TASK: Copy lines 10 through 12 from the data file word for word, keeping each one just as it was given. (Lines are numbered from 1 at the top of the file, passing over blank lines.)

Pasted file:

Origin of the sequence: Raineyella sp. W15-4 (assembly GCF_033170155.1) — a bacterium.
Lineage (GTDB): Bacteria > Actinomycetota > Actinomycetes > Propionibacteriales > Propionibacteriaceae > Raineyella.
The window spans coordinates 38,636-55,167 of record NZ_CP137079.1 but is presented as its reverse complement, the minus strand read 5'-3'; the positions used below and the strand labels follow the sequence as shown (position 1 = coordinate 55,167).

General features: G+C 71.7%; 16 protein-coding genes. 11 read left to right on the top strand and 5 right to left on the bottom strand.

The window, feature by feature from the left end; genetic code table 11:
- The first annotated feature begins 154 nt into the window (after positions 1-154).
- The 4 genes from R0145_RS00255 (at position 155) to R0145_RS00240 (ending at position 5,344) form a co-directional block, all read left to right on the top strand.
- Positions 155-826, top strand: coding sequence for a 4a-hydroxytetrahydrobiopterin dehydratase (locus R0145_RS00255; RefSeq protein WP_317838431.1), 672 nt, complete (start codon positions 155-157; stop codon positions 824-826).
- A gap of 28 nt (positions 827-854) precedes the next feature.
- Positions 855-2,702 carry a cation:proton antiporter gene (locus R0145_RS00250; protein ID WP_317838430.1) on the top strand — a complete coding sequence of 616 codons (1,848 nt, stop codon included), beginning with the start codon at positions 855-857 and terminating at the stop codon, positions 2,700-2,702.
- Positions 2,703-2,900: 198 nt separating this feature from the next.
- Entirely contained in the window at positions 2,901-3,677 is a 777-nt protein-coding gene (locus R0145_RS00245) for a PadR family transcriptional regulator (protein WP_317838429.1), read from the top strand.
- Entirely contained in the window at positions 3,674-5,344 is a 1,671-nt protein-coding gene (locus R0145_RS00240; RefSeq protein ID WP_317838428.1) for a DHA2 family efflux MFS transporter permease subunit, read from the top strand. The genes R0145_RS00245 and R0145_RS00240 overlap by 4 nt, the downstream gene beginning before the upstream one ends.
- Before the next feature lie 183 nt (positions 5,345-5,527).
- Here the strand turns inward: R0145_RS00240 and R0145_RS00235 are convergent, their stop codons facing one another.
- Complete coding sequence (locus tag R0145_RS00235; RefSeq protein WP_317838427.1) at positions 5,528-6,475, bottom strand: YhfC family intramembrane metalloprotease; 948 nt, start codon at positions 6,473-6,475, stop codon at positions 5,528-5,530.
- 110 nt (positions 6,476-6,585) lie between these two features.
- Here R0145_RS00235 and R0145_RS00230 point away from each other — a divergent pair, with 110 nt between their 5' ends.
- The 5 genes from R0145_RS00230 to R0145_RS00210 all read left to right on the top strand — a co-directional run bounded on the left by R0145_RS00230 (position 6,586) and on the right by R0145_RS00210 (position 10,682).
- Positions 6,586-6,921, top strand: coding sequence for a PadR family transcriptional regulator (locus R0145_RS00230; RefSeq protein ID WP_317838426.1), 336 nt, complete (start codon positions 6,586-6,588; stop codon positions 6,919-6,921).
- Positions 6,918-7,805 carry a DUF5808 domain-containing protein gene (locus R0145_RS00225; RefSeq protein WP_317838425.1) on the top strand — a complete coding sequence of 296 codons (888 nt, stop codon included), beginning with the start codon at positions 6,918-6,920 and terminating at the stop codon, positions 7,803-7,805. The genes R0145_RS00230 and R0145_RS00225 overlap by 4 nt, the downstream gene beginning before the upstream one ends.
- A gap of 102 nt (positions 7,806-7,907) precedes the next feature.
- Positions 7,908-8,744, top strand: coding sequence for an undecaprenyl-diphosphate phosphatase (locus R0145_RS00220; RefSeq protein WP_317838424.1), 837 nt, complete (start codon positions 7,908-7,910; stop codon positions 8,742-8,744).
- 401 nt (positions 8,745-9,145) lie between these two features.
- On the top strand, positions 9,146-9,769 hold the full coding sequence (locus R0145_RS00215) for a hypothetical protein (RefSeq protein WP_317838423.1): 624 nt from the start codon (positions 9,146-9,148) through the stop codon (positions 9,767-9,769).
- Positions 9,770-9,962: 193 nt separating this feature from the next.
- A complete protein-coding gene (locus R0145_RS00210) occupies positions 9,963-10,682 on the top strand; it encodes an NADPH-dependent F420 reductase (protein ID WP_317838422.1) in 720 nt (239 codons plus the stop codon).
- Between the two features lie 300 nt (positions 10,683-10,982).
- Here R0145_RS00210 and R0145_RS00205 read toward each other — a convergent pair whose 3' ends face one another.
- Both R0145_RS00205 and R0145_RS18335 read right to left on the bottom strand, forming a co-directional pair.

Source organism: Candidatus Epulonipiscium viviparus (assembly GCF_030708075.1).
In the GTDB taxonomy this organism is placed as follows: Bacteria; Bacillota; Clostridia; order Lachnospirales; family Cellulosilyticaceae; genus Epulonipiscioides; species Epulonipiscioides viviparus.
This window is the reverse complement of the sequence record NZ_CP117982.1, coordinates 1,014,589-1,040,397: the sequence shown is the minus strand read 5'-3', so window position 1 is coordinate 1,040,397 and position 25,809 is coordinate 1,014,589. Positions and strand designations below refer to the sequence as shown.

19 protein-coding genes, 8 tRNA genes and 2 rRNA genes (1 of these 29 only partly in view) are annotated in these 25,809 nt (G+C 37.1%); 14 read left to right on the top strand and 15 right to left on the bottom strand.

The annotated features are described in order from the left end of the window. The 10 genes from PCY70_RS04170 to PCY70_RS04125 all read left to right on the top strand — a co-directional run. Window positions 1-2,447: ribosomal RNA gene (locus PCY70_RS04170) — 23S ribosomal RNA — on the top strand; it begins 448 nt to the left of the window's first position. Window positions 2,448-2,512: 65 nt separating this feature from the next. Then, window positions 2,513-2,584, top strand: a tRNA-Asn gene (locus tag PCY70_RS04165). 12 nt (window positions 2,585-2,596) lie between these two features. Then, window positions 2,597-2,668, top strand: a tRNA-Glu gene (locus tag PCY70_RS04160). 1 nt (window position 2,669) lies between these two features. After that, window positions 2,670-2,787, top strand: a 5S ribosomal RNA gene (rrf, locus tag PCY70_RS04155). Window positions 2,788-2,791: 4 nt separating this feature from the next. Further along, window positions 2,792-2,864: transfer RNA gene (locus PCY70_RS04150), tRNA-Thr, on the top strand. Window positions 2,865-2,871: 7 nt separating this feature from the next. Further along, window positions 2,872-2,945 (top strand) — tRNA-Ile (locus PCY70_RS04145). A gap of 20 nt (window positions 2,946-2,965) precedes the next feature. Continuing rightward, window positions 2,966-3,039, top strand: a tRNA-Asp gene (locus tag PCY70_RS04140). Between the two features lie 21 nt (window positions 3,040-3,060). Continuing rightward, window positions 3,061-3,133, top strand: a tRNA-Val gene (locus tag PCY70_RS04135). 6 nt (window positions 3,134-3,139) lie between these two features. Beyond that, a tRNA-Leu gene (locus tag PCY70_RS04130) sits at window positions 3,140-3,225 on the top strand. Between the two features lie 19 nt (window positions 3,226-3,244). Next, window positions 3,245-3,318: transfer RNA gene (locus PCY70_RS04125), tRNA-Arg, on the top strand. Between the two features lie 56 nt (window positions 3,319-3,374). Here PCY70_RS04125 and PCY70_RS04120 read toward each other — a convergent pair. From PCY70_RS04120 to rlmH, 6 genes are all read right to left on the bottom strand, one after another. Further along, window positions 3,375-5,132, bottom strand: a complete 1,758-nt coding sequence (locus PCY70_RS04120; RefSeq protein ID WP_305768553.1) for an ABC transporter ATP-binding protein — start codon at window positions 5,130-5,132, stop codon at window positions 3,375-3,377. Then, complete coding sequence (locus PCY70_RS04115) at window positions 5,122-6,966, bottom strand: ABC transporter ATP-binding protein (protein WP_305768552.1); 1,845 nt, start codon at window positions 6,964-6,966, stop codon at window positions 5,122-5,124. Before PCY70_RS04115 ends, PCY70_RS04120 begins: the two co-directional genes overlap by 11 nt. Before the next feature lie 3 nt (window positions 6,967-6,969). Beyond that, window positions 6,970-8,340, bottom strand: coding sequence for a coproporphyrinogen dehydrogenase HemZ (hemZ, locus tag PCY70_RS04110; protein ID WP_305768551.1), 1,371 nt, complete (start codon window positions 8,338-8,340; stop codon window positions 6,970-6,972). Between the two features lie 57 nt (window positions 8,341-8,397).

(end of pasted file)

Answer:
- Positions 855-2,702 carry a cation:proton antiporter gene (locus R0145_RS00250; protein ID WP_317838430.1) on the top strand — a complete coding sequence of 616 codons (1,848 nt, stop codon included), beginning with the start codon at positions 855-857 and terminating at the stop codon, positions 2,700-2,702.
- Positions 2,703-2,900: 198 nt separating this feature from the next.
- Entirely contained in the window at positions 2,901-3,677 is a 777-nt protein-coding gene (locus R0145_RS00245) for a PadR family transcriptional regulator (protein WP_317838429.1), read from the top strand.